FOOTBALL NOTES. ANNUAL MEETING OF THE LONDON WELSH R.F.C. The annual meeting of the London Welsh Rugby Football Club was held at the White Horse Hotel, High Holborn, on Saturday evening, Mr. Gom Simon presiding over a large gathering. Mr. W. H. Trick, the hon. secretary, submitted the report of the club in general. He stated that the first XV had not been quite so successful as in past seasons, owing chiefly to several of the players receiving severe accidents, and others had left town, whilst the hospital calls upon men like Lloyd, Richards, and Gabe had been greater than in past years. The first XV had played, "including Glamorgan County and the Three Banks," 34 matches, of which 16 had been won, 16 lost, and 2 drawn they had scored 37 con- verted goals, 4 dropped goals, 2 mark goals, and 40 tries; 327 points against 21 con- verted goals, 3 dropped, 2 penalty, and 42 tries-249 points. The outlook for the future was in every way encouraging. Several promising youngsters had been played during the past year, and the old players were nearly as good as ever. The ground at West Ham had been excellent in every way, except perhaps from the gate R. Lloyd, R.:D. Neagle, J. A. Davies, H. Coppocb, H. Watkins, C. Hawkins, E. G. Jenkins, E. D. Richards, H. T. Maddocks (Yice-Capfe-S J. C. M. Dyke, G. Jones, A. F. Harding, J. F. Williams (Capt..), J. C. Jenkins, T. P. Lloyd, F. H. Clay. W. L. Morgan, R. G. Pritchard, L. M. Dyke. point of view, but he had great hopes that next season the club would get a much larger following there. The principal scores were:—H. T. Maddocks, 17 tries; J. F. Williams, 8; R. F. Rees, 8; J. C. Jenkins, 6; H. C. Coppoch, W. L. Morgan, R. D. Neagle and W. J. Norton 4 each; A. F. Harding and C. F. Rowlands 3 each, and 15 other players I each. Harding kicked 19 goals, J. C. M. Dyke 10 E. Richards 5, J. C. Jenkins 4, H. T. Maddocks 4, and T. P. Lloyd 2. Mr. Trick mentioned with pride that Messrs. Harding, Williams, Dyke, and Morgan were touring in New Zealand with the Anglo- Welsh team, and that the former had been further honoured with the captaincy of the team. The "A" team played 17 matches, of which 8 were won the B team won 11 out of 15, and the 4th XV won 13 out of 15 games played. The report was unani- mously adopted on the proposal of Dr. Pryce Jenkins, seconded by Mr. J. Owen Jones. The Club Chancellor of the Exchequer (Mr. Tim Evans), in giving his report from a sheet of notes, had the usual cry of wanting more than he had received, but he was pleased to say the club finances were satis- factory, and that the balance, although small, was on the right side. He had great ex- pectations that the balance would be further enlarged before many weeks by a grant from the Welsh Rugby Union. Mr. Evans's re- port was unanimously adopted. The meet- ing then proceeded to elect officers for the coming season, and it need hardly be said that each name proposed was accepted with- out a single member opposing. President, J. Milsom Rees, Esq., F.R.C.S., Wimpole Street, W.; hon. secretary, Captain J. C. Jenkins, Stroud Green hon. treasurer, Mr. Tim Evans; assistant hon. treasurer, Mr. Owen Jones assistant hon. secretary, and hon. secretary A" team, Mr. Levi Jones, Hounslow; hon. secretary B," Mr. A. Lewis; captain, Mr. Frank Clay; vice- captain. Mr. H. T. Maddocks; captain "A" team, Mr. W. A. Rees, captain B" team, Mr. A. Lewis. A strong committee of 13 members was elected, and Messrs. Gom Simon and J. Owen Jones were re-elected auditors. Hearty thanks were passed to the past president, Dr. W. E. L. Davies, who was made a patron; Mr. Trick, the ex-hon. secretary, who was elected a vice-president, and to Messrs. J. F. Williams, ex-captain, and Mr. J. C. Morgan, ex assistant hon. secretary. Caps were awarded to Messrs. R. F. Rees, W. J. Norton, Levi Jones, and C. F. Jones. The fixture list for the coming season was given, and it was noted that some interesting matches had been arranged, alt the old clubs being met, and new ones with Coventry, St. Thomas's Hospital, and St. Bartholomew's Hospital. A vote of thanks to Mr. Gom Simon for presiding terminated the gathering.
Y DYFODOL. Boed i Ysgrifenyddion y gwuhanol Gy'mdeithaswb anfon ar fyrder restr o'u cyjarfodydd arbennig fw goeod* yr y Golofn hon. Mai 23- Ymgomwest yr Undeb. May 28- Harlesden Eisteddfod. Mehefin 4- Ail-agor yr Organ yn Barrett's Grove. Org-in Recital a Chyngerid. Mehefin 5, 6, 7 a'r 8— Cymanfa y Sulgwyn yn y Boro'. October 28 to 30- Lewisham Bazaar at Falmouth Road. Nov. 11, 12 and 13- Undeb yr Anibynwyr Cym(reig Llundaia Bazaar.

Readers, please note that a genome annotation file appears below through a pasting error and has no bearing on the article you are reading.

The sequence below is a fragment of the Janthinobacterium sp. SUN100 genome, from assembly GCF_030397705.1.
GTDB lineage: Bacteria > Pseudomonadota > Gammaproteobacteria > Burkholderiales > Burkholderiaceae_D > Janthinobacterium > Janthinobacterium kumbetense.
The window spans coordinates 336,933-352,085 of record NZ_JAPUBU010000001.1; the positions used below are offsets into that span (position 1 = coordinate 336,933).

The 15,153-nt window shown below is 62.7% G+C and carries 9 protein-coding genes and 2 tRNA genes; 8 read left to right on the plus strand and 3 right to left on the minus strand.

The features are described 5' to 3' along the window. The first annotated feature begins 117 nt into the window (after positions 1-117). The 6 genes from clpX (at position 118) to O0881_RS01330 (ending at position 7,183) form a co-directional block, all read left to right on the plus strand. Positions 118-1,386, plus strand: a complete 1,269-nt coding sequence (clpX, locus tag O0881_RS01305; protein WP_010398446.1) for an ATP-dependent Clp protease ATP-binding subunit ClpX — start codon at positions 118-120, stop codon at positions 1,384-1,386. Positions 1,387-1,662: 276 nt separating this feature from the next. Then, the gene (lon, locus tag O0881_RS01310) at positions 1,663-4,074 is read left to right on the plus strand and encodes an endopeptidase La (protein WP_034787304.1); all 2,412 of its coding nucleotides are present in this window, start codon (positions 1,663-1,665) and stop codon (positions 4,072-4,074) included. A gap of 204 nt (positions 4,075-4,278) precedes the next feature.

In view of the fact, however, that Welsh was the vernacular speech of the country, it could not be said that the proportion of pupils studying Welsh was even now entirely satisfactory. On the other hand, remark- able progress had been made with Welsh studies in the county schools under the encouragement of the Board. THE Irishman, whether in or out of Parlia- ment, is a persistent advocate of his national rights. It is said that Mr. Birrell is being bombarded these days with representations about the importance of giving the ancient language of Ireland a foremost place in the teaching of the new universities, and the Gaelic League, which now has branches in every place where there is an Irish com- munity, are raining resolutions and re- minders on the Chief Secretary. It is not a mere matter of sentiment or academic concern that stimulates the Gaelic League's activity there is a very genuine belief that know- ledge and use of the Irish language may prove a powerful lever in Ireland's industrial revival. THE Scotsman is asserting himself in South Wales Parliamentary contests. Mr. McKenna, the M.P. for North Monmouth is a Scot; Mr. Keir Hardie, the junior M.P. for Merthyr, is also a Scot, and Mr. Lovat Fraser, the prospective Conservative candi- date for South Glamorgan, is a Scot. Unless Welshmen stir up, they will some day find every Parliamentary seat in South Wales occupied by either a Scot or a Saxon. Let the Welsh Nationalist party assert itself. There is a growing Welsh Nationalist party in South Wales, and it only wants a fighting leader in order to assert itself. MR. ALBERT TOFT, who has been chosen to execute the Welsh National War memorial at Cardiff is a clever sculptor. The war memorial in question will take the form of a monument about 28 feet in height, and 18 feet square, and will have figures at the sides of the pedestal—one symbolical of Courage, and the other of Grief, holding a wreath in her hand, while on the top is a statue of Peace, carrying in one hand a helmet, and in the other a palm. Mr. Toft, it is interesting to note, was the designer of the memorial to Robert Owen in the old churchyard at Newton. [THE LONDON WELSHMAN AND KELT says it is a great mistake to suppose that every Conservative is opposed to Welsh national interests.] The men who make the loudest claim. And from the housetops loudly bawl, Who boast the glamour of a name May not be patriots at all. Self interest thrusts some folk along For what they want or what they've got! It is the quiet man who's strong- He proves the truest patriot. -Sotith Wales Daily Post. THE growth of the Welsh Forward Move- ment is a marvel of the age. Founded by the late Rev John Pugh in May. 1891, it has now 23,232 adherents and 5,850 com- municants, and 11,595 Sunday School scholars. In Cardiff alone there are 9 halls, with 11,800 free sittings in Glamorgan and Monmouth, excluding Cardiff, there are 31 halls, accommodating 26,400. Denbigh- shire also has halls in its towns seating 2,850. Truly a wonderful growth! JUDGING from the absence, at the Franco- British Exhibition, of exhibits from Wales, one might suppose that the Principality forms no put of the United Kingdom, nor of the British Empire.